India is seen as diabetes and coronary heart disease capital of the world. According to the current estimates, India will soon have the highest number of heart disease cases in the world. Coronary Artery Bypass Grafting (CABG) is a respite for heart patients. However, a heart surgery leaves a distinctive mark, generally painless, but they may be cosmetically unpleasant. In some cases, scars on the skin can develop into a special form of oversized scar called a keloid.
So, can a bypass heart surgery scar be removed?
CABG-And The Scar Aftermath
Coronary artery bypass grafting (CABG) is a type of surgery that improves blood flow to the heart. It’s used for people who have severe coronary heart disease (CHD), also called coronary artery disease. This surgery treats complications of ischemic heart disease via bypass surgery of blocked arteries, correct congenital heart disease, or treats other heart diseases such as endocarditis, mitral valve prolapse, and many more. It’s clear that open heart surgery is a major operation, which increases the risk of significant scarring.
The formation of Hypertrophic Scars
A scar typically takes 18 months to mature and usually, the hypertrophic scar is persistently red, raised and sometimes itchy. Presternal wounds have been reported to often scar poorly resulting in hypertrophic scar formation in comparison with scars formed in other anatomical locations. Hypertrophic scarring can affect people aesthetically, symptomatically and psychologically. Keloids and hypertrophic scars represent an exuberant healing response that poses a challenge for physicians. Patients at high risk of keloids are usually younger than 30 years and have darker skin. Sternal skin, shoulders and upper arms, earlobes, and cheeks are most susceptible to developing keloids and hypertrophic scars.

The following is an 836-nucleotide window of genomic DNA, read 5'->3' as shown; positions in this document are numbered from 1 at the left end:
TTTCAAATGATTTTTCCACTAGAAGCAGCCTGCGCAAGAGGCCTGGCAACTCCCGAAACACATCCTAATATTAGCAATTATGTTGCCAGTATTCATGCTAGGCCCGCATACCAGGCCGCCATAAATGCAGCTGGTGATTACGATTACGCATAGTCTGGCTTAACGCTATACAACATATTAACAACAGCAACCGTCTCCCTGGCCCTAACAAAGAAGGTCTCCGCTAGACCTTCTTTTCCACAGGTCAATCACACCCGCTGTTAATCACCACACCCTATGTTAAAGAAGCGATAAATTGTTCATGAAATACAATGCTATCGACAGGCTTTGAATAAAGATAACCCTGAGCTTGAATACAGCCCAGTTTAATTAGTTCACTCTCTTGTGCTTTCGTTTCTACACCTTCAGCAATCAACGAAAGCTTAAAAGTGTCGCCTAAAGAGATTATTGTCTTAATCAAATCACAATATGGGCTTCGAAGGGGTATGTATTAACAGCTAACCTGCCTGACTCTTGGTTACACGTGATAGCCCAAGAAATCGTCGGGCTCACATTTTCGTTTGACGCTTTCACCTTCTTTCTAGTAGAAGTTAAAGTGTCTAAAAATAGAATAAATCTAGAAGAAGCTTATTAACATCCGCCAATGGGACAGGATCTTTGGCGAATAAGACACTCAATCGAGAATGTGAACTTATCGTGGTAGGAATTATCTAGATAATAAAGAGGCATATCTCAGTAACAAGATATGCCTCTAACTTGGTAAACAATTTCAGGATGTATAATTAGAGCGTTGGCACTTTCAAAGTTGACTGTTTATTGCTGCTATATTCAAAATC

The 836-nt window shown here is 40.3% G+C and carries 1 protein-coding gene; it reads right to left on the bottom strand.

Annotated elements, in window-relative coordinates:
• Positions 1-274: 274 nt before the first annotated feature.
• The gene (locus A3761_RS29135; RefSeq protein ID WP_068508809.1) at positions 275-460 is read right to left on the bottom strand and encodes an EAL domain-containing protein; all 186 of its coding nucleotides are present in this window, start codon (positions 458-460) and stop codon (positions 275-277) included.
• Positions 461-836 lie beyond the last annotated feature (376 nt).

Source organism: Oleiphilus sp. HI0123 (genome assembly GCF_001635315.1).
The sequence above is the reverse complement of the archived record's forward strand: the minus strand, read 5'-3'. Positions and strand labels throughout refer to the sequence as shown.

Can laser treatment help in treating Hypertropic scars?
Laser scar therapy, particularly fractional ablative laser resurfacing, represents a promising and vastly underused tool in the multidisciplinary treatment of traumatic scars. If you’ve ever looked into any other form of laser therapy, you already know that there are dozens of unique types of lasers out there all claiming to provide their own benefits for different applications. When it comes to treating hypertrophic scars however, the gold standard is the pulsed dye laser (PDL). Several studies have shown that this treatment reduces the hypertrophic scar’s thickness and redness, while also helping to curb any of the scar’s side effects (especially pain and itchiness).
Cause of Hypertropic scars
Hypertrophic scars can be caused by repetitive trauma, infection or foreign bodies interfering with wound healing, or simply form in clean wounds. Though hypertrophic scars are also associated with negative healing of wounds, they do not grow out of control; rather, they reach a definite size before stabilizing.
Are lasers safe to treat bypass surgery scar?
Yes, lasers are safe to treat bypass surgery scar as it’s a non-surgical option for surgical scars. Lasers contain photons, so they are light, and not ionising radiations, so it is considered to be safe.
How early should you treat scars?
The earlier the better! With the combination approach of a new minimally-invasive laser based treatment alternatives UltraPulse SCAAR FX and Enerjet, you can see amazing improvement in severe scars. The combined effect of both treatments promotes collagen generation, creating thicker dermal tissue and correcting skin imperfections for long-lasting, healthy aesthetic improvement.
What can you expect after treatment?
Immediately following treatment, your skin will be warm, red and swollen to varying degrees, depending on your customized treatment settings. Most patients are able to resume their daily activities within a week. To support you in the healing process, a daily skincare routine should be prescribed and dressings should possibly be applied to protect the treated area.